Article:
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Níl an t-ábhar seo ar fáil i nGaeilge.

The euro outside Europe

24 January 2017 (updated on 1 February 2020)

About 350 million people in the euro area use euro banknotes and coins in their daily lives. But did you know the euro is also used outside the European Union and beyond the European continent? Find out where!

The euro outside Europe
Euro area
Other EU members

Canary Islands (Spain)

The Canary Islands are an archipelago in the Atlantic Ocean and an autonomous community of Spain. As an “outermost region” of the EU, the islands are part of the euro area even though they do not belong to Europe geographically.

Ceuta and Melilla (Spain)

Ceuta and Melilla are two autonomous Spanish cities located on the northern coast of Africa. They are separated from the Spanish mainland by the Mediterranean Sea. As parts of Spain, they belong to the EU and their inhabitants pay with euros.

Azores and Madeira (Portugal)

The Azores and Madeira are two archipelagos in the Atlantic Ocean that comprise the two Autonomous Regions of Portugal. Like the Canary Islands, they are outermost regions of the EU and therefore part of the euro area.

Mayotte and Réunion (France)

Mayotte and Réunion are two islands located in the Indian Ocean, to the west and east of Madagascar. Both are “overseas departments” of France and outermost regions of the EU. People who live there therefore pay with euros.

Saint Pierre and Miquelon (France)

Saint Pierre and Miquelon form an archipelago off the eastern coast of Canada and make up an “overseas collectivity” of France. This means that they are part of France, but not part of the EU. The islands have signed an agreement with the EU to use the euro.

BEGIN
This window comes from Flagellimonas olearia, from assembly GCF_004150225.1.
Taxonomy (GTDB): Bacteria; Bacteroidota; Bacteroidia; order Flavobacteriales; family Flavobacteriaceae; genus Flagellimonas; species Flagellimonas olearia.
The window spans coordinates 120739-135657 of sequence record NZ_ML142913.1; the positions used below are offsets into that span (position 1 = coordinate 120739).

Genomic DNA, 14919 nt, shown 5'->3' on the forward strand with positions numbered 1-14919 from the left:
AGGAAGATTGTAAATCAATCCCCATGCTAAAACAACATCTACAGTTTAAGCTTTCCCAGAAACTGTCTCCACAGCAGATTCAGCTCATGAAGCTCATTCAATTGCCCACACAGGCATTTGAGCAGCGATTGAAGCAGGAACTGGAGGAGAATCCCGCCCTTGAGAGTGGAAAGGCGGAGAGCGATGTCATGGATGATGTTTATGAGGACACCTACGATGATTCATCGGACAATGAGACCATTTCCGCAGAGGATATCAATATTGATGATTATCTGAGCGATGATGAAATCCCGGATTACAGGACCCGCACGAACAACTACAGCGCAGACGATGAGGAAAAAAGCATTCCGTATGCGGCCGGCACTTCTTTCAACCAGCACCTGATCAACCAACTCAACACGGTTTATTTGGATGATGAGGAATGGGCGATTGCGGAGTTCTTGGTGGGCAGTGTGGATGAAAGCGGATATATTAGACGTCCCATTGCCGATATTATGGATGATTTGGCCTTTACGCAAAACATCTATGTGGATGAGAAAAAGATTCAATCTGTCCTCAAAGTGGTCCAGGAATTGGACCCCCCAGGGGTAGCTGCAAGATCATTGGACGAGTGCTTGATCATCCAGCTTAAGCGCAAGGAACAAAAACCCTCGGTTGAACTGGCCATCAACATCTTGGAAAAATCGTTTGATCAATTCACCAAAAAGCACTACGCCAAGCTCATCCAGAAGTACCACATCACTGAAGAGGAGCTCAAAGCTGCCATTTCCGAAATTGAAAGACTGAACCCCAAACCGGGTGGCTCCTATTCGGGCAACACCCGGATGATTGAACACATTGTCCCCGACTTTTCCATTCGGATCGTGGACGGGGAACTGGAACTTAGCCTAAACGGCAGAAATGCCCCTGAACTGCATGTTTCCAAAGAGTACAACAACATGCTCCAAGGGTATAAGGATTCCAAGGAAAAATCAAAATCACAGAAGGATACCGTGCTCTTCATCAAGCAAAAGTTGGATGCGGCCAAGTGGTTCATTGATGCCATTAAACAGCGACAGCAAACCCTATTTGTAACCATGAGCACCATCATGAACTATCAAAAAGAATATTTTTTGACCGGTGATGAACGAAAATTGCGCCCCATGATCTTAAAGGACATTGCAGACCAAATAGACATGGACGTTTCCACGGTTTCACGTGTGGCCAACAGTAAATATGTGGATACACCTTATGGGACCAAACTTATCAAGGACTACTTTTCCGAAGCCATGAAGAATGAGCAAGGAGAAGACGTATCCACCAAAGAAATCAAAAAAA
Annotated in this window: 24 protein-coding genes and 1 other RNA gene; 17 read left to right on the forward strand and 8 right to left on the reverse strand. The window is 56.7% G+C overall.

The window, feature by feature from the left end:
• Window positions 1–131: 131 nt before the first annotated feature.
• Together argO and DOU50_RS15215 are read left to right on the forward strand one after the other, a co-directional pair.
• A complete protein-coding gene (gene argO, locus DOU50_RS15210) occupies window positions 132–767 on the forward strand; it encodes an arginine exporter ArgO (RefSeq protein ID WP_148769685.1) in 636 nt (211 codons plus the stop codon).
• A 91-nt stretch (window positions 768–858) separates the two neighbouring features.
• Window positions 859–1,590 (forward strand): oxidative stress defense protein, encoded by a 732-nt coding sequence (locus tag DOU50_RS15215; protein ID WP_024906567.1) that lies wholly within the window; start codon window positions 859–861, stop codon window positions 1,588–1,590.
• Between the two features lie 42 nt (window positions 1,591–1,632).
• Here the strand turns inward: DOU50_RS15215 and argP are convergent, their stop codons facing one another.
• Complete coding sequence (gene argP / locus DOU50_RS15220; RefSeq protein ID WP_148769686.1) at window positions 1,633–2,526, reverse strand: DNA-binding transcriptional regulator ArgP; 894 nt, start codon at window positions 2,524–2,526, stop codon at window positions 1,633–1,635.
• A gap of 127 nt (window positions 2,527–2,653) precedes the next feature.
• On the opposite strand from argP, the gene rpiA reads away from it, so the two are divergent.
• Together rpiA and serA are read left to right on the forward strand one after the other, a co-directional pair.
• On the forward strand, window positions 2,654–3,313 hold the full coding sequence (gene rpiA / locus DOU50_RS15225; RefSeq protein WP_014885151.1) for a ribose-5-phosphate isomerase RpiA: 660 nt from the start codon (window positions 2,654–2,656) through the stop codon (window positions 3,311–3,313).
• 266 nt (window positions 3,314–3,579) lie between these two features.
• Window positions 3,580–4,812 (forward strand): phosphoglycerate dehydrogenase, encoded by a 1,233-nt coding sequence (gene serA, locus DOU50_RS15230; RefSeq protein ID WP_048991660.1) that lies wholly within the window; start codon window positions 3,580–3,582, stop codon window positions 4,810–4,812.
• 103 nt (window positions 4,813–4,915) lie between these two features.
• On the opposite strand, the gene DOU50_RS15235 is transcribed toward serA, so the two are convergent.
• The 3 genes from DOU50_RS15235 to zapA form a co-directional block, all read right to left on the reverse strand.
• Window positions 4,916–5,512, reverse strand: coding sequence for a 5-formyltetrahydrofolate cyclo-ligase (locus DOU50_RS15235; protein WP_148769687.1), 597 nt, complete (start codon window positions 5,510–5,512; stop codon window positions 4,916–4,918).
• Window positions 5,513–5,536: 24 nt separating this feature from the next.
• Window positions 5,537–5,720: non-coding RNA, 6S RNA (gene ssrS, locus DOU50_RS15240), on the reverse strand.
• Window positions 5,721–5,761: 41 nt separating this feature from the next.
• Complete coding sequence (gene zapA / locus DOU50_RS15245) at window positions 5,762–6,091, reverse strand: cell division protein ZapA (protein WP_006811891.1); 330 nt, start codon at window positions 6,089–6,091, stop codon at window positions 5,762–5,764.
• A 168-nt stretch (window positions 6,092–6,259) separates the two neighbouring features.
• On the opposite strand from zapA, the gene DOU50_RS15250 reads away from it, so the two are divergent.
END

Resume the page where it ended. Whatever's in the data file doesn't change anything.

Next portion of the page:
French Guiana

French Guiana is an overseas department of France located on the northern Atlantic coast of South America. As part of France, French Guiana forms an outermost region of the EU and therefore belongs to the euro area.

French islands in the Caribbean

The Caribbean islands of Guadeloupe and Martinique are French overseas departments and therefore part of the EU. Saint Martin became an overseas collectivity of France in 2007, but remains in the EU. The overseas collectivity of Saint-Barthélemy, which is not part of the EU, has signed a monetary agreement with the EU to use the euro.

Microstates in Europe

The European microstates of Andorra, Monaco, San Marino and Vatican City are not part of the EU. However, they have signed monetary agreements with the EU. This means that people living in these states use the euro as their official currency. The four states are also allowed to issue a limited quantity of coins with their own designs.

Kosovo and Montenegro

The states of Kosovo and Montenegro in the Balkans are not members of the EU. The two countries adopted the euro unilaterally in 2002 and have since used it as their de facto currency. This means that the euro is not legal tender there, but is treated as such by the population. Before 2002, Kosovars and Montenegrins used German marks.